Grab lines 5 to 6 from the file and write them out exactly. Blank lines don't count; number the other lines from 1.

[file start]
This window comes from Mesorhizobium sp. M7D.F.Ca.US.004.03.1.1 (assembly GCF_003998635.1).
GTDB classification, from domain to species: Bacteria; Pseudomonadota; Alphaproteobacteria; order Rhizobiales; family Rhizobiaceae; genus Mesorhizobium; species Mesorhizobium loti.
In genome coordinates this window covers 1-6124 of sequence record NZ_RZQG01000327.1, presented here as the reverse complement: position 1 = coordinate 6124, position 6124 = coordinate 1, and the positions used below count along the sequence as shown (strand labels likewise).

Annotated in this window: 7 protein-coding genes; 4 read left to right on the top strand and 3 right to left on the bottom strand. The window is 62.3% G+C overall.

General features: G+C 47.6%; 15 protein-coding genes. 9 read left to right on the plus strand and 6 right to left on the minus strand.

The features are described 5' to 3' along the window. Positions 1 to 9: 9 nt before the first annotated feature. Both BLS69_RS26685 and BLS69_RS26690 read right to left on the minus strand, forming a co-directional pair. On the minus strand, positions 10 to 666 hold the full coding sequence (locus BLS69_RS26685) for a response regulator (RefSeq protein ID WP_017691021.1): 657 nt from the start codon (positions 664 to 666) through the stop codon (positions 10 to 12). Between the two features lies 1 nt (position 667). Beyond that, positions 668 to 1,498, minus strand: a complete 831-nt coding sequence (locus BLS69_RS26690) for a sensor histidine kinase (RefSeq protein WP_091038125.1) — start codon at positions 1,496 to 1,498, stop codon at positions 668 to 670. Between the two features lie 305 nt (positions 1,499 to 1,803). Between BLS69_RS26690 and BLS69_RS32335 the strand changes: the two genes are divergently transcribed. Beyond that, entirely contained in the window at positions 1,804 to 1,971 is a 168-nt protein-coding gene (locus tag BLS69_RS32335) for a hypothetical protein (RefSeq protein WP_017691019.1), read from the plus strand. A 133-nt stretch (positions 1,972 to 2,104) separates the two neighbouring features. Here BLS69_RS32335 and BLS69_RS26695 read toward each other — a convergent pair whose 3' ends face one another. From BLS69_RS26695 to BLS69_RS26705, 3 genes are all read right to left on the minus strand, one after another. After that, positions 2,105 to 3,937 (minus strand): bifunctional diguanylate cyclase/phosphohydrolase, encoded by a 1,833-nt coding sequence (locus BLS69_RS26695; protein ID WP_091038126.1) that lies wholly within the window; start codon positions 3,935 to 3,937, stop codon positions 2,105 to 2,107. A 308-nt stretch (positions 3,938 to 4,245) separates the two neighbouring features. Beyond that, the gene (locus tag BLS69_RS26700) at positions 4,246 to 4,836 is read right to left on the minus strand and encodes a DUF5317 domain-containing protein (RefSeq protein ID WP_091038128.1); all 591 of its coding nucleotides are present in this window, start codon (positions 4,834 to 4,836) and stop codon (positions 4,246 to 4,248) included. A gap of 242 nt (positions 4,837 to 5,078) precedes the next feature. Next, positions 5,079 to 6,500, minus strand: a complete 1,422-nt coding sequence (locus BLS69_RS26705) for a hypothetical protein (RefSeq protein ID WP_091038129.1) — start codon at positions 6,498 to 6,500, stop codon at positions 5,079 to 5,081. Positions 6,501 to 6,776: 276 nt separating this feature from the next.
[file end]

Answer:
General features: G+C 47.6%; 15 protein-coding genes. 9 read left to right on the plus strand and 6 right to left on the minus strand.

The features are described 5' to 3' along the window. Positions 1 to 9: 9 nt before the first annotated feature. Both BLS69_RS26685 and BLS69_RS26690 read right to left on the minus strand, forming a co-directional pair. On the minus strand, positions 10 to 666 hold the full coding sequence (locus BLS69_RS26685) for a response regulator (RefSeq protein ID WP_017691021.1): 657 nt from the start codon (positions 664 to 666) through the stop codon (positions 10 to 12). Between the two features lies 1 nt (position 667). Beyond that, positions 668 to 1,498, minus strand: a complete 831-nt coding sequence (locus BLS69_RS26690) for a sensor histidine kinase (RefSeq protein WP_091038125.1) — start codon at positions 1,496 to 1,498, stop codon at positions 668 to 670. Between the two features lie 305 nt (positions 1,499 to 1,803). Between BLS69_RS26690 and BLS69_RS32335 the strand changes: the two genes are divergently transcribed. Beyond that, entirely contained in the window at positions 1,804 to 1,971 is a 168-nt protein-coding gene (locus tag BLS69_RS32335) for a hypothetical protein (RefSeq protein WP_017691019.1), read from the plus strand. A 133-nt stretch (positions 1,972 to 2,104) separates the two neighbouring features. Here BLS69_RS32335 and BLS69_RS26695 read toward each other — a convergent pair whose 3' ends face one another. From BLS69_RS26695 to BLS69_RS26705, 3 genes are all read right to left on the minus strand, one after another. After that, positions 2,105 to 3,937 (minus strand): bifunctional diguanylate cyclase/phosphohydrolase, encoded by a 1,833-nt coding sequence (locus BLS69_RS26695; protein ID WP_091038126.1) that lies wholly within the window; start codon positions 3,935 to 3,937, stop codon positions 2,105 to 2,107. A 308-nt stretch (positions 3,938 to 4,245) separates the two neighbouring features. Beyond that, the gene (locus tag BLS69_RS26700) at positions 4,246 to 4,836 is read right to left on the minus strand and encodes a DUF5317 domain-containing protein (RefSeq protein ID WP_091038128.1); all 591 of its coding nucleotides are present in this window, start codon (positions 4,834 to 4,836) and stop codon (positions 4,246 to 4,248) included. A gap of 242 nt (positions 4,837 to 5,078) precedes the next feature. Next, positions 5,079 to 6,500, minus strand: a complete 1,422-nt coding sequence (locus BLS69_RS26705) for a hypothetical protein (RefSeq protein ID WP_091038129.1) — start codon at positions 6,498 to 6,500, stop codon at positions 5,079 to 5,081. Positions 6,501 to 6,776: 276 nt separating this feature from the next.